In 1940, the Germans gave their area of Romania to Hungary. Following that, conditions worsened. Jews were not allowed to have jobs, there was little food. I went to Budapest to work as a carpenter in 1942 till 1944. The Germans then occupied Budapest and were rounding up Jews. I fled back to my home town. I had a choice to make, to go into a work camp or to the Ghetto where my family was living. I chose the Ghetto. About five weeks later, May, 1944, the Germans started to liquidate the Ghetto. My father and I were sent on the first transport to Auschwitz. On the way, when we had stopped, I was picked by Germans to get water for the transport car. I filled up a pail; the Germans then spilled out the water and beat me up.
At Auschwitz, at an appel or roll call, the Germans asked for any skilled workers to volunteer. My father told me to step out, you’re a carpenter. I did and was taken to a labor camp outside Cracow. That was the last time I saw his father. I was then taken to Buchenwald, Flossenbürg, then on a Death March as the Allies were advancing. Flossenbürg was a very bad camp in particular; criminals from German jails were among the prisoners who brutalized the Jewish inmates. On the Death March in February 1945, there was no food, no warm clothes, we had thin striped uniforms, wooden shoes, and walked in the snow. If one person slipped and fell, they were shot and covered with snow. As we heard the Front approaching, we could hear gunshots, we were ordered to run fast and I could run no more. Where the road curved, my friend and I ran into the woods.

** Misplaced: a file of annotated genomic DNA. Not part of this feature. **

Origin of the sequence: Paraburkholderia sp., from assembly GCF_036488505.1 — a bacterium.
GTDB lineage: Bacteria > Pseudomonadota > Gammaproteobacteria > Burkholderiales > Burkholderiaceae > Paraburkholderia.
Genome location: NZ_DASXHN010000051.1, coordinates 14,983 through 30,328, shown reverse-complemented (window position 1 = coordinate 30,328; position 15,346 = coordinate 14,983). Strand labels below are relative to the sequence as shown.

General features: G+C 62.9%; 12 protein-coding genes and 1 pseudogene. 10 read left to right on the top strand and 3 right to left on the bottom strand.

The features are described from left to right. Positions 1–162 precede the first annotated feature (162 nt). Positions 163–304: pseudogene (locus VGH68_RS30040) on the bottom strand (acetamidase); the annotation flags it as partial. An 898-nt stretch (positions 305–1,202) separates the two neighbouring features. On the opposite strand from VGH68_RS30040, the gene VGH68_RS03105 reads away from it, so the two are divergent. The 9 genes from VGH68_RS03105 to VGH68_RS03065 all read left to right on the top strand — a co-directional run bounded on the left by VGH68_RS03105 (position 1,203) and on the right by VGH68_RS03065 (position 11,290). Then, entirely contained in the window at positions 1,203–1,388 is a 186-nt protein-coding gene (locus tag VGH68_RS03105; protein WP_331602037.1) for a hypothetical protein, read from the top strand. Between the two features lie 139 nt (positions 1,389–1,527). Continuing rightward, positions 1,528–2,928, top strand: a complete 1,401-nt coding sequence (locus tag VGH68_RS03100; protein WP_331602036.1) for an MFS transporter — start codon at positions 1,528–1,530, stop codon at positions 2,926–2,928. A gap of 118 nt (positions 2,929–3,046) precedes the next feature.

Later I was liberated by American soldiers, March 22, 1945. My parents, Bracha, Zvi, and Shmaya died at Auschwitz. Goldie died in another concentration camp.
After the war I tried to go to Israel. The British captured the ship he was on and I spent twenty-two months locked up in Cyprus. I married my wife in 1948 who I had met in a DP camp after the war. We lived in Israel for eleven years. My wife had two aunts and a sister in Detroit so we moved here.